Brass Tilde wrote:
>>Apparently I have not explained myself sufficiently clearly...what I am
>>suggesting is that knowledge of the directories
>>trunk/tags/branches/release be built into the tools at the client end.
> And other people have said that would be a less than good thing, because not every development team does it that way. Even those
> who *do* do it that way may not do it in the same way. For instance, while we use the trunk/, tags/ and branches/ directory schema,
> ours are at the root of the repository instead of within each project. In addition, our releases/ branch appears under tags/,
> because our releases are static, never again to be worked on. Many people don't use anything resembling releases/ at all.
many don't perhaps, but many do. For a brief explanation of how many
organisations manage releases see chapter 5 of
which simply describes in minimal detail the concept of a release as a
branch whose further development is limited to bugfixes. Named
"releases" are tags of those release branches (admittedly the
terminology in CM is a bit confusing sometimes).
>>This would be done in such a way that they would no longer appear in the
>>'normal' directory hierarchy but instead would (for example) display the
>>contents of those directories as views, or in some other way. Then other
>>rules could be attached to those views, such as the rule that the tags
>>view is readonly after creation and so on. Doing this just enables the
>>machine to implement the discipline instead of humans having to do it,
>>which is the current case.
> As others have said, this would make the program directly responsible for enforcing the way *your* team works. As it stands right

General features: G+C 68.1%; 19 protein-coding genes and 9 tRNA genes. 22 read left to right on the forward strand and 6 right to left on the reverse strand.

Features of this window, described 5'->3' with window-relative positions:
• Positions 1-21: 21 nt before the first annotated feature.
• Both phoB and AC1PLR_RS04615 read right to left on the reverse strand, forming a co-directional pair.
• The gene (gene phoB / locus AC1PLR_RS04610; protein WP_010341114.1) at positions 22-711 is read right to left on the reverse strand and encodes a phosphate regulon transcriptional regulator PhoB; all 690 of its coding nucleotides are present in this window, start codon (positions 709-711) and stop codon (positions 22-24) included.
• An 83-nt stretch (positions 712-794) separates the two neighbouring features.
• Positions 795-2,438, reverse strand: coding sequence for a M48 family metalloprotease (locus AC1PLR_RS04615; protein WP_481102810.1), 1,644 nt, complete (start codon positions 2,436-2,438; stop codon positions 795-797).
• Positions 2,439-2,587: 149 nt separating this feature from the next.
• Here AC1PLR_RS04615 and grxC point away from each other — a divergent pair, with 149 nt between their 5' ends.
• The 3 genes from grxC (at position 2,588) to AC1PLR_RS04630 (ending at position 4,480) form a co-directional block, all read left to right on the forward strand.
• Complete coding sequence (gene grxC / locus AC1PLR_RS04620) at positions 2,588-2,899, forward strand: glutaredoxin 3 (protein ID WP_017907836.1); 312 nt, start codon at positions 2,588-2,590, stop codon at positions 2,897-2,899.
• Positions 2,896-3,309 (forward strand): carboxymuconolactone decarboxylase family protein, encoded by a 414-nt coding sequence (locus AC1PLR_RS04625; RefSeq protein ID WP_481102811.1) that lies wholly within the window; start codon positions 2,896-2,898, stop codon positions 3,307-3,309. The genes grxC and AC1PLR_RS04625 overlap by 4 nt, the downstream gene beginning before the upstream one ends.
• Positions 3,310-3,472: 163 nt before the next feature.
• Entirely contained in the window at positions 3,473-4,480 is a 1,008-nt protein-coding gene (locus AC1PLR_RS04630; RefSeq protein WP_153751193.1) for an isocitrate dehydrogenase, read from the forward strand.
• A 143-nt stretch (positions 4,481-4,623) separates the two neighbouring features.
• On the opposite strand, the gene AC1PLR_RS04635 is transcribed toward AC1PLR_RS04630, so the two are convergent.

> now, Subversion will already support your way of working, it just takes a little more work on your part. It also supports *my* way
> of working, and a host of others.
You are really missing the point here. What I am talking about is not
how "our" team works, it's more or less how CM is done. I am not of
course saying that there are not variations or no flexibility, but in a
mathematical sense, the relationship of mainline, alternate branches,
release branches, and tags is relatively well-defined. Not everyone
implements it the same way, but the intended logic is usually the same.
There are many publications in the CM area which describe these
concepts; all large organisations I have worked in have had the same
requirements for this aspect of CM.
Having this logic implemented in a flexible form would mean that you can
ignore it entirely and do your own thing. If used, it could be
configured according to particularities of the project (which is what
most commerccial CM systems allow). But many users I believe would like
accepted CM branching and tagging concepts supported outside of the
directory system, or at least in a way such that these meta-concepts did
not _appear_ in the directory system (even if they were, on the server
- thomas beale
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Received on Sat Jul 30 14:03:47 2005